FBI: 37 missing children found in new sex trafficking operation

The Department of Justice announced results of the two-week operation dedicated to finding victims of sex trafficking.

WASHINGTON — During a two-week operation in August, the FBI located 84 victims of child sex exploitation and found 37 actively missing children during a nationwide sex trafficking initiative, the Department of Justice said Monday.

The average age of the victims was 15.5 years old and the youngest was 11 years old. In addition to locating and identifying the underage victims, the FBI found 141 trafficked adults.

“The Justice Department is committed to doing everything in our power to combat the insidious crimes of human trafficking that devastate survivors and their families,” said Attorney General Merrick B. Garland in a press release. 

The nationwide operation focused on locating victims of sex trafficking and arresting those involved in both child sex and human trafficking crimes. Agents arrested or identified 85 suspects of child sex exploitation and human trafficking offenses, according to the Department of Justice.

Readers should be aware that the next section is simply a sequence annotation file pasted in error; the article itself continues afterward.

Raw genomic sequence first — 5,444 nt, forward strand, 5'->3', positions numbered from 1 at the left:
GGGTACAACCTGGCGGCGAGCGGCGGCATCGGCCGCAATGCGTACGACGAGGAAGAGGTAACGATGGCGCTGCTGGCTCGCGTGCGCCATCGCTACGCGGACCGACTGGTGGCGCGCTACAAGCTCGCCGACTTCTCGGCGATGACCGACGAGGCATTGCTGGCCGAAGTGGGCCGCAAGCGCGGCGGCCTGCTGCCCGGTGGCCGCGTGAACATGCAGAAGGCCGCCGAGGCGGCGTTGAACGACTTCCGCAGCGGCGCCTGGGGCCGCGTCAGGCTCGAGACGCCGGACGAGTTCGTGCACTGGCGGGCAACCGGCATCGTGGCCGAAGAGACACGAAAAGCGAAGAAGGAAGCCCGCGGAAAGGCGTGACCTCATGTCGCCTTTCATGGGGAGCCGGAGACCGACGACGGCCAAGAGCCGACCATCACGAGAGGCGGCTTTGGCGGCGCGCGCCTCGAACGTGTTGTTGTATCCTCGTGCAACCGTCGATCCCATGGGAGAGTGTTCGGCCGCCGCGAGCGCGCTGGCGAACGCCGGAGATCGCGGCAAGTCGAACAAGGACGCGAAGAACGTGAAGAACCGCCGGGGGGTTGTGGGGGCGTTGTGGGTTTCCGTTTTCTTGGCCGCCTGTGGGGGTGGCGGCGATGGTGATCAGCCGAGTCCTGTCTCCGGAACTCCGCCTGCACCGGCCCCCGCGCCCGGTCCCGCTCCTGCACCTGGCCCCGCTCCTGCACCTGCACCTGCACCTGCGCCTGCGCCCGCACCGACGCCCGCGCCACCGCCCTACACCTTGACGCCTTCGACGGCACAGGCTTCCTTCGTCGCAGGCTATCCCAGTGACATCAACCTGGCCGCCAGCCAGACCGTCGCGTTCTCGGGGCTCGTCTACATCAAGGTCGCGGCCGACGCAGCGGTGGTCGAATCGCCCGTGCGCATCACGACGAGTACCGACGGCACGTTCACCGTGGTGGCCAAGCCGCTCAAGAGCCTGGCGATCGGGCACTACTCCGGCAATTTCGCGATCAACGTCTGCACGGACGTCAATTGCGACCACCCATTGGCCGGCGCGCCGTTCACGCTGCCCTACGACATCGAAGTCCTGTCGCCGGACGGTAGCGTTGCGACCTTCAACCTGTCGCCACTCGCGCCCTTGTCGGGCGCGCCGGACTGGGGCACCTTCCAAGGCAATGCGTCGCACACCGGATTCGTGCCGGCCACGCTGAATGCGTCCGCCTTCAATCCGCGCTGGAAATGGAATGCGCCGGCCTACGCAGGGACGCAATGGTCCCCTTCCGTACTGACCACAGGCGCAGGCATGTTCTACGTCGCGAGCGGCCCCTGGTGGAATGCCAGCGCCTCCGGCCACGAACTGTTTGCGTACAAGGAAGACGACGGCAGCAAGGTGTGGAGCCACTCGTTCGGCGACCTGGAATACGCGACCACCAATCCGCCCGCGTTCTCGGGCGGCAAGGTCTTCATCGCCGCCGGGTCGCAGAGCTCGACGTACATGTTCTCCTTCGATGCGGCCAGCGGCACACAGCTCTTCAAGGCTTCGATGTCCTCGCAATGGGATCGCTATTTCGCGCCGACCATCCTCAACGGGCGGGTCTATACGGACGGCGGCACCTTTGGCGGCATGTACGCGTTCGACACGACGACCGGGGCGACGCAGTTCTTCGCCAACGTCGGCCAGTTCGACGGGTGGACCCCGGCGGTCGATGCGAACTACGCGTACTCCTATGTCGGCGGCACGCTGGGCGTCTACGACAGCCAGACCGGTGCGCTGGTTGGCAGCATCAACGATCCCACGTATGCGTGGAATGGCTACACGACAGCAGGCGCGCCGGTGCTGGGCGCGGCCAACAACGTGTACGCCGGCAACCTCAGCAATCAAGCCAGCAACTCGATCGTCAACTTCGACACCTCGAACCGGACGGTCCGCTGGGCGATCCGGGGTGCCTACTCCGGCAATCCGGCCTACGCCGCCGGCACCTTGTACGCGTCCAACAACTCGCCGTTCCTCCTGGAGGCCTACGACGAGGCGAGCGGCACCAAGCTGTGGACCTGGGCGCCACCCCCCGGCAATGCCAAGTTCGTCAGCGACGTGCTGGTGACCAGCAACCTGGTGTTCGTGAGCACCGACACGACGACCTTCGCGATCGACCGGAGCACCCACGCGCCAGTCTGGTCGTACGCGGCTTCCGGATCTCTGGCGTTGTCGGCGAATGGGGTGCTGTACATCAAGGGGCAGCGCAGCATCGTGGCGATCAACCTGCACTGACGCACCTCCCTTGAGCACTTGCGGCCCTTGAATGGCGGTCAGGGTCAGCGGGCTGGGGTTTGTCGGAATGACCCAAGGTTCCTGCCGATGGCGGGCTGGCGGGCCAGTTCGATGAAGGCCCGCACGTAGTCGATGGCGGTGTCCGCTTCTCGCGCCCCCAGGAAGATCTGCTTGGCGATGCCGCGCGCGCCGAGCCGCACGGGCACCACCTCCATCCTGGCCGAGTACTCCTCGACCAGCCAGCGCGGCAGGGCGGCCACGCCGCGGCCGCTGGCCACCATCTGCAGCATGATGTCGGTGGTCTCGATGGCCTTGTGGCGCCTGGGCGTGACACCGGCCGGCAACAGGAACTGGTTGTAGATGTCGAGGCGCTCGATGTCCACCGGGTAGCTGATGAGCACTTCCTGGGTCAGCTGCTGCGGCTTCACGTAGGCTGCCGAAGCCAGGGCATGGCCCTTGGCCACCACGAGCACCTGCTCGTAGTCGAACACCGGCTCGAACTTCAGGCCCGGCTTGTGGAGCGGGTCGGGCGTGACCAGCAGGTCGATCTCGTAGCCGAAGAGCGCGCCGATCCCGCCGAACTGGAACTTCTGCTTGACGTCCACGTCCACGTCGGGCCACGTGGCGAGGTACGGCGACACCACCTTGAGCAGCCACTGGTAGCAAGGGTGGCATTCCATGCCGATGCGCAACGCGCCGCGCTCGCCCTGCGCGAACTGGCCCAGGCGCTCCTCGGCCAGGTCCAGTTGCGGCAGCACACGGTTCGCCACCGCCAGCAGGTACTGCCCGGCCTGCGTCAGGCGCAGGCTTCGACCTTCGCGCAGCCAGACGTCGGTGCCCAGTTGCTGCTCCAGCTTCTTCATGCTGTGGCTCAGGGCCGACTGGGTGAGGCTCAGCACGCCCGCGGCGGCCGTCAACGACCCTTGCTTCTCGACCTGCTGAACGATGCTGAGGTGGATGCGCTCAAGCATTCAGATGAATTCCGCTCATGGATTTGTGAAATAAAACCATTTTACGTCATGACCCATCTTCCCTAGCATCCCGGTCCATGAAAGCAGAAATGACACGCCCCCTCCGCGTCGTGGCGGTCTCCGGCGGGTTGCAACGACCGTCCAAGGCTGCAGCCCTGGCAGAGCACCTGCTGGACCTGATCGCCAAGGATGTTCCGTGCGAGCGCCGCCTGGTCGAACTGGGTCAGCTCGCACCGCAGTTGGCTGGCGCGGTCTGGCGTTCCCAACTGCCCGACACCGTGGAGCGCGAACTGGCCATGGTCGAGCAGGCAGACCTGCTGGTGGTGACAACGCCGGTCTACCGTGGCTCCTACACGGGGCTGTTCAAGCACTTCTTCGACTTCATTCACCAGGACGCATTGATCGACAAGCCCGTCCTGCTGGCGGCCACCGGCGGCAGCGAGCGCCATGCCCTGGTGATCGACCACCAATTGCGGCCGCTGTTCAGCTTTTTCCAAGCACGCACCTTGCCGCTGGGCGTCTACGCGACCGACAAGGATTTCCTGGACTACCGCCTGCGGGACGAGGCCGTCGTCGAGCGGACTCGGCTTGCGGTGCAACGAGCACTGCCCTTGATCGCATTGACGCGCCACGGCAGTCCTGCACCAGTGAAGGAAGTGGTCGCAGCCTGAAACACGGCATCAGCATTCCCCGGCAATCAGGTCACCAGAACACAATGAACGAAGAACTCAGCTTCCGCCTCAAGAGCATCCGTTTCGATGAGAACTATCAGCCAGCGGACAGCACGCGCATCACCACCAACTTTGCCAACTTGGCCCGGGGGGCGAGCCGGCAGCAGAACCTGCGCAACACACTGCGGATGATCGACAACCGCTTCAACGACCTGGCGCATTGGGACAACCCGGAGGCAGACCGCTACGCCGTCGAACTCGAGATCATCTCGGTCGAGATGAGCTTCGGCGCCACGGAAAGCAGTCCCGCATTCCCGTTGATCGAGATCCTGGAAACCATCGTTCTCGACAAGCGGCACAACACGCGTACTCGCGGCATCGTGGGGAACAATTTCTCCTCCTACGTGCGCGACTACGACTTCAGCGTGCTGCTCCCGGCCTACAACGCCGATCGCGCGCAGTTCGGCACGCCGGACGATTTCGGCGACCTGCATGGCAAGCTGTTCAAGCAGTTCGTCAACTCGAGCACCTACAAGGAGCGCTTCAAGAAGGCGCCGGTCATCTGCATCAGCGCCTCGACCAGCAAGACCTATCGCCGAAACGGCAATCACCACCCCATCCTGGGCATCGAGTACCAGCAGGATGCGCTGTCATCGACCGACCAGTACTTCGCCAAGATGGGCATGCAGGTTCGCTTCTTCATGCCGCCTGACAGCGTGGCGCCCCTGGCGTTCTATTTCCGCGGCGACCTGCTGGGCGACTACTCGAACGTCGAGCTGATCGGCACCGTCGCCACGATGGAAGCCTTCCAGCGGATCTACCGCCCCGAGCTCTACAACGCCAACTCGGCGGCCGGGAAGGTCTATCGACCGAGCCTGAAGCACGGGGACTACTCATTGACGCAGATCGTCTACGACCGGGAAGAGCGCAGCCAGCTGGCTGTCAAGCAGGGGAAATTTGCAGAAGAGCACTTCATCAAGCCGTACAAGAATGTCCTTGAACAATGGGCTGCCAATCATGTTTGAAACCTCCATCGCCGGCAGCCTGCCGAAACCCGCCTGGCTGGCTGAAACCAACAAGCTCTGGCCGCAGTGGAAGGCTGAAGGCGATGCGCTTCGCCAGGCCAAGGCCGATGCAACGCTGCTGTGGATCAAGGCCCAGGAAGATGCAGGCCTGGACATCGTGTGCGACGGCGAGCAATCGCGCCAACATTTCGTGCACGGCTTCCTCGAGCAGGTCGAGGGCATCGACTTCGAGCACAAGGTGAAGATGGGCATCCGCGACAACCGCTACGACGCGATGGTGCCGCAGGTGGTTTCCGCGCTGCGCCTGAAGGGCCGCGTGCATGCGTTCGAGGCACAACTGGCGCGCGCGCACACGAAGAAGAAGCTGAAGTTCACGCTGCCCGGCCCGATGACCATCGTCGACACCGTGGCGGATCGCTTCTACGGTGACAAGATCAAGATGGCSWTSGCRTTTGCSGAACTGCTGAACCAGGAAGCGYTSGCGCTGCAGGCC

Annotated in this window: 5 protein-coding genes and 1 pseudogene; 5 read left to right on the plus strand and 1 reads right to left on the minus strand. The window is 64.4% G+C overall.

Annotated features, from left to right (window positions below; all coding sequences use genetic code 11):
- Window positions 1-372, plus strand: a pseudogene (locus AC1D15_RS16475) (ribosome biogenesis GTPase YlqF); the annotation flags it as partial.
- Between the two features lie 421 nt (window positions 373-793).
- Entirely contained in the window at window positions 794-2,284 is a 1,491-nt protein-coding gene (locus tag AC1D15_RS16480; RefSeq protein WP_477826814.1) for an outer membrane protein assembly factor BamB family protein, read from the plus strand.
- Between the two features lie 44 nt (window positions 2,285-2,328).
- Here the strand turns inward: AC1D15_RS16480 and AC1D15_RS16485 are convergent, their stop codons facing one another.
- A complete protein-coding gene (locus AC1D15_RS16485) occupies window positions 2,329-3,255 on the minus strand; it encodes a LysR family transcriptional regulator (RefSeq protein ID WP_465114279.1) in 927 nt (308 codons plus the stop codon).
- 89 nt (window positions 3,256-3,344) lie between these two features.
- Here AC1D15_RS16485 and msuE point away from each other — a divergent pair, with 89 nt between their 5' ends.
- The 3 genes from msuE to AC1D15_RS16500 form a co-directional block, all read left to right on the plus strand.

The initiative “Operation Cross Country,” worked alongside 200 state, local and federal partners as well as the National Center for Missing and Exploited Children to conduct 391 operations in August. 

“Human trafficking is among the most heinous crimes the FBI encounters,” said FBI Director Christopher Wray in the press release. “Unfortunately, such crimes—against both adults and children—are far more common than most people realize.”

The FBI worked with victim specialists during the operation to help provide a “bridge” for those who are wary of the system, the Justice Department said. Victim specialists also help provide services based on the needs of the victims such as crisis intervention, emergency food, clothing, shelter and more. 

“The success of Operation Cross County reinforces what NCMEC sees every day. Children are being bought and sold for sex in communities across the country by traffickers, gangs and even family members,” said Michelle DeLaune, president and CEO of the National Center for Missing & Exploited Children in the press release.

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